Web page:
The Language of the Civil War

By John D. Wright | Go to book overview

E

eagle The name of a U.S. gold coin worth $10. Modern gold coins called eagles are still authorized by Congress.

the earlier Revolution A southern term for the American Revolution.

ebonic A humorous slang name for a black person, used in both the North and South.

echelon attack A type of attack, used especially by Confederates, that sent one flank against the enemy and withheld the other flank to reinforce the attack. When the attacked part of the enemy position collapsed, the rest of his line could be rolled back. The technique did not have a good success rate. For instance, at Gettysburg in 1863, the Confederates attacked “in echelon” with unfortunate results. The maneuver was also called the oblique order of attack and the progressive order of attack.

Eddie The nickname of Edward Baker Lincoln, the second of President Abraham Lincoln’s four sons. He was named for Union Colonel Edward D. Baker, a close family friend and former congressman, who was killed in 1861 at Balls Bluff, Virginia. Eddie Lincoln died when he was nearly four, 11 years before Lincoln became president in 1861. The boy’s death brought his parents closer together and Mrs. Lincoln joined the Presbyterian Church, although her husband never became a member of any church.

educated soldier A soldier, usually a career officer, trained in military tactics.

effective A soldier or sailor fit enough for combat. In June 1863, near the end of the Union siege of Vicksburg, Mississippi, fewer than half of the defending Confederate troops were listed as “effectives.”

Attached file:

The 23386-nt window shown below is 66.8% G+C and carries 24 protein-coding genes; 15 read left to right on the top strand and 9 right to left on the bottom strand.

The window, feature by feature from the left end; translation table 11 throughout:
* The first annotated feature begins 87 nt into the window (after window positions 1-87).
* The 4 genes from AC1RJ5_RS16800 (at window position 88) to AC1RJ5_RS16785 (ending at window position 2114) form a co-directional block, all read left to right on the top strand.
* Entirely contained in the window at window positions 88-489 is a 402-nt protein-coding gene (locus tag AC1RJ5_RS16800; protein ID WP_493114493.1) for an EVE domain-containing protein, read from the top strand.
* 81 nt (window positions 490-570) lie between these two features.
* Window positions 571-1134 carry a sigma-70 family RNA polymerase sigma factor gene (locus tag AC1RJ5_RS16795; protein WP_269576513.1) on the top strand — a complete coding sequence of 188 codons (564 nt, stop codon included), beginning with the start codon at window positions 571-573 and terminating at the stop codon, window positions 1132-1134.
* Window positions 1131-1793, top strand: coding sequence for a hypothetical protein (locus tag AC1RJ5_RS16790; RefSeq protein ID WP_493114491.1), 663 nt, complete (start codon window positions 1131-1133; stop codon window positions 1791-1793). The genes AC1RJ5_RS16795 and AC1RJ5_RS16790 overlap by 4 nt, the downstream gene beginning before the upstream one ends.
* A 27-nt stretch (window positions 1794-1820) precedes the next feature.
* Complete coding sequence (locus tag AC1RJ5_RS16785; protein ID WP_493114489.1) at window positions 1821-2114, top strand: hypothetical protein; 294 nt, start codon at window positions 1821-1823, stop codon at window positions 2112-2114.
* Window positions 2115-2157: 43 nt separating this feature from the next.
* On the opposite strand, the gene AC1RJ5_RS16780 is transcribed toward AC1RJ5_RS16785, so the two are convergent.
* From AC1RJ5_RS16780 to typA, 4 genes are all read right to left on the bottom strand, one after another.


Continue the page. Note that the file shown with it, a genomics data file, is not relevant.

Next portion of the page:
effective range The range of fire that best reached enemy troops. Some soldiers, especially new ones, tended to fire too high at a long distance or too soon as the enemy advanced. Officers recommended that they hold their fire until their more experienced comrades began firing.

egg-nog This thick drink, already a tradition during the war, consisted of beaten eggs, milk or cream, sugar, nutmeg, and alcohol (“nog” was strong ale). The festive drink was served on southern plantations, with a former slave, Josiah Henson, recalling “dances before old massa’s door for the first drink of egg-nog.”

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The Language of the Civil War
Table of contents

Table of contents

  • Title Page iii
  • Contents vii
  • Preface ix
  • Acknowledgments xiii
  • Guide to Related Topics xv
  • A 1
  • B 19
  • C 50
  • D 81
  • E 100
  • F 107
  • G 122
  • H 138
  • I 154
  • J 161
  • K 166
  • L 172
  • M 184
  • N 202
  • O 208
  • P 221
  • Q 242
  • R 245
  • S 259
  • T 293
  • U 308
  • V 314
  • W 318
  • Y 329
  • Z 332
  • Bibliography 335
  • Index 337
  • About the Author 378
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